Steroid therapy could worsen swine flu, even leading to death, Chinese experts say.
Overuse of the steroid glucocorticoid weakens the patient's immunity badly, noted recalls Li Ning, president of Beijing Youan Hospital, one of the two government-designated hospitals to treat severe H1N1 cases.
AdvertisementSo far, 15 of the 49 serious H1N1 patients have died at the hospital, including two pregnant women, said Li.
All the dead had received steroids before being admitted to Youan, said Li, who does not use that line of treatment.
Most of the victims had been given steroid therapy in high doses ranging from 300 mg to 1,200 mg.
The mortality among those who had earlier received high doses of steroid reached 70 percent at the Beijing hospital, twice that among those who did not use steroids, Li noted.
As of Jan. 2, China had recorded more than 120,000 H1N1 flu cases including 659 deaths.
"Random use of steroids in all severe SARS or H1N1 patients is definitely wrong," said Zhong Nanshan, a Guangzhou-based doctor famous for exposing a cover-up of the SARS epidemic and who initiated steroid therapy in China.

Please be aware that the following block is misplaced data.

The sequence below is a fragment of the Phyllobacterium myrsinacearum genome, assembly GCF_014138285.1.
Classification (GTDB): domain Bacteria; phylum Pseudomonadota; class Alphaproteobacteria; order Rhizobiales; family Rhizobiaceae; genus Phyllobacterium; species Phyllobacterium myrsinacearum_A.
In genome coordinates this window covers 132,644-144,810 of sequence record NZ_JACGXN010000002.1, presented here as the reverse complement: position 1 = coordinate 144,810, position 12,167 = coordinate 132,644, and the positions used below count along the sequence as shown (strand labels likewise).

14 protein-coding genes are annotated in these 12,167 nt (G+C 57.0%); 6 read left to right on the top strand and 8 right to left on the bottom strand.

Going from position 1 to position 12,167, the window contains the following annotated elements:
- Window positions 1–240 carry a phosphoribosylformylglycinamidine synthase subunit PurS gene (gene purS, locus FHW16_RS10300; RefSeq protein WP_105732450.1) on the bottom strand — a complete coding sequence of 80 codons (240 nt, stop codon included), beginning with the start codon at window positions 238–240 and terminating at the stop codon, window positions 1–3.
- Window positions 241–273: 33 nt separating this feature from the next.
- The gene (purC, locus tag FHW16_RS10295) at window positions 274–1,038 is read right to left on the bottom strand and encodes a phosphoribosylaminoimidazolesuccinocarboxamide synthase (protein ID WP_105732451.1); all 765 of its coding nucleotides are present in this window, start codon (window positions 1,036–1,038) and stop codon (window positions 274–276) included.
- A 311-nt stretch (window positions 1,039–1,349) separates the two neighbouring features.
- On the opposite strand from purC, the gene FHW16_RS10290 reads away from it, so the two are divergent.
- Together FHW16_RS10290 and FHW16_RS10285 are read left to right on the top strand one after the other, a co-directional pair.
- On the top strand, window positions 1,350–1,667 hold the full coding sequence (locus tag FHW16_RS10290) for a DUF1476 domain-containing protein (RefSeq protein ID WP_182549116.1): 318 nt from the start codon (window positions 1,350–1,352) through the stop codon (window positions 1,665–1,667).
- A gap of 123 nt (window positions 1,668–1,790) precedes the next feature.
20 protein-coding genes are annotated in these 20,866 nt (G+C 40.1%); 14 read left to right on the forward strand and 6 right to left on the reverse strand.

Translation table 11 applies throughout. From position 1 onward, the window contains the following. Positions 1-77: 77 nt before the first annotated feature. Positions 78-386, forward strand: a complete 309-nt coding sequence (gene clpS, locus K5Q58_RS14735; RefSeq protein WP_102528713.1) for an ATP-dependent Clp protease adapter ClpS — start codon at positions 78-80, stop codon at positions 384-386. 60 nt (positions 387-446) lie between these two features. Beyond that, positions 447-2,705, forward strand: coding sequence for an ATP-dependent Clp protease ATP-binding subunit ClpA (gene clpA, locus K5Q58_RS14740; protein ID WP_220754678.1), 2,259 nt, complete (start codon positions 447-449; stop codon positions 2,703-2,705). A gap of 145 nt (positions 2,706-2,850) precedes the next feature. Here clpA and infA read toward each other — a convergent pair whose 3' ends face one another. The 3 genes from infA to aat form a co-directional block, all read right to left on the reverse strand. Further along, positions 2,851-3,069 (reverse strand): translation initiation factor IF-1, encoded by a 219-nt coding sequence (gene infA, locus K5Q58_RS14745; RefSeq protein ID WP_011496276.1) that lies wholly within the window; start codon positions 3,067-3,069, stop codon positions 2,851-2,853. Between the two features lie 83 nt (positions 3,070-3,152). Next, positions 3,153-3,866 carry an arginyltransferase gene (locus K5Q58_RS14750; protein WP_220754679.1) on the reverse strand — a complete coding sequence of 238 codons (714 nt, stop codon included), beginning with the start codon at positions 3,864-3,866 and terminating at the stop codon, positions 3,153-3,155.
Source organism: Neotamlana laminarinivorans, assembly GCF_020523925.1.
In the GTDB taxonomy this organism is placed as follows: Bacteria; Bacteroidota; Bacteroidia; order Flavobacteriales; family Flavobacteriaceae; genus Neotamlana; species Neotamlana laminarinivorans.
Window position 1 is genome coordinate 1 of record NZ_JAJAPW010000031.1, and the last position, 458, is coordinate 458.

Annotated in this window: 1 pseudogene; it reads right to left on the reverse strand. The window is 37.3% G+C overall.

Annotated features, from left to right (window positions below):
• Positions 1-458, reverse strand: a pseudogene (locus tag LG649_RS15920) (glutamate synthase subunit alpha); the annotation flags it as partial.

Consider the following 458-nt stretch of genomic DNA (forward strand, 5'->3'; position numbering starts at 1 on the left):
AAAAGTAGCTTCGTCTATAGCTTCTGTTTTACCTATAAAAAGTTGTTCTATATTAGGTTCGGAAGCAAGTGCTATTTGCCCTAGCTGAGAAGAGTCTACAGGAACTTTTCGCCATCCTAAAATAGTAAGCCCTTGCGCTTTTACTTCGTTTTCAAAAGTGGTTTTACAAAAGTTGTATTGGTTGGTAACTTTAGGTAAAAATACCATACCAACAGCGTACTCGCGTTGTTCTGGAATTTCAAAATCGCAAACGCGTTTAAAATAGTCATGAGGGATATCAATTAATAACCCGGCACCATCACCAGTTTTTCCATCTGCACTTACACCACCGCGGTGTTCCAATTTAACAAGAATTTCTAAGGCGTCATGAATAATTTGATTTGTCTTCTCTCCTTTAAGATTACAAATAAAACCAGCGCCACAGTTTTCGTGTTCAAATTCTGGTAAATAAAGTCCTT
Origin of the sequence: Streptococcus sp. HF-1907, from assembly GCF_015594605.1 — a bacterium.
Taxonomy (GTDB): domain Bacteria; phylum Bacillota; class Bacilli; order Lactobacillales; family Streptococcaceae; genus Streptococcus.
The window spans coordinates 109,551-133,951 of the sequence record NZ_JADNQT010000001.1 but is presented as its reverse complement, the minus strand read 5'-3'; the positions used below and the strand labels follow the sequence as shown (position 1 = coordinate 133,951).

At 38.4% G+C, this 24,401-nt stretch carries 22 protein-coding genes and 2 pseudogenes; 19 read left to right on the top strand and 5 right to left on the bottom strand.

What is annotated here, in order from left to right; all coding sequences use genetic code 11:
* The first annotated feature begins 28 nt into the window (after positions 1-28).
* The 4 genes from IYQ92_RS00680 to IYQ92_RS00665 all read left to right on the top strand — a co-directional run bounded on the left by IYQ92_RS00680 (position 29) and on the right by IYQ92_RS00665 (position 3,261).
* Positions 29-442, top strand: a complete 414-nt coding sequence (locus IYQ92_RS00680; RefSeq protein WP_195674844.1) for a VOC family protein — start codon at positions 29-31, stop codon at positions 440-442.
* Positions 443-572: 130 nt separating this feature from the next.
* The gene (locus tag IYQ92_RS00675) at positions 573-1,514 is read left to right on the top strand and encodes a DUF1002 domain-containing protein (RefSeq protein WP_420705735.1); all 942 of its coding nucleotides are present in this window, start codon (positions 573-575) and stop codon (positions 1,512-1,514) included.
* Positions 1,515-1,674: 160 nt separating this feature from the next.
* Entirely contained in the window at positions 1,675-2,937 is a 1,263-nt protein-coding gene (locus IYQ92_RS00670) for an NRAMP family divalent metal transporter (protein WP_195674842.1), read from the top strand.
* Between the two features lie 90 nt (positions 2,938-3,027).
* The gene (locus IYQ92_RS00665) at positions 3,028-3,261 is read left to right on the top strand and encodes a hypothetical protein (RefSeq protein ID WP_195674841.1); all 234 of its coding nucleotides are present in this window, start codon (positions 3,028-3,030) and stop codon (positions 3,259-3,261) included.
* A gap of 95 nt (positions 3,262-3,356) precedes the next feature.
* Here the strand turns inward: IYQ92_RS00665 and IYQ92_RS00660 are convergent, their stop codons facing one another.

"But the right use of steroids in terms of timing, duration and dosage is definitely effective for the treatment of severe SARS and H1N1 patients," he said.
Zeng Guang, chief epidemiologist at the Chinese Center for Disease Control and Prevention, said critically-ill SARS and H1N1 patients suffering respiratory failure could die without steroid treatment, Xinhua reported.
"Given known side effects from steroid treatment like bone degeneration, hypertension and even cancer, the right use of the steroid remains a tough choice facing not only China but the world, " he said.
Internationally, there is no published evidence demonstrating an improvement in morbidity or mortality with steroid treatment in SARS or H1N1.
However, clinicians turn to it as a last resort for treating H1N1 patients, according to media reports.
During the SARS outbreak, high dose steroid therapy was widely used. Roughly 30 percent of SARS survivors in China who received the therapy have developed severe bone degeneration, according to Chen Weiheng, a leading bone specialist in Beijing.
In 2003, SARS infected more than 8,000 people worldwide. China was the worst hit with more than 300 SARS-related deaths and 5,000 infections.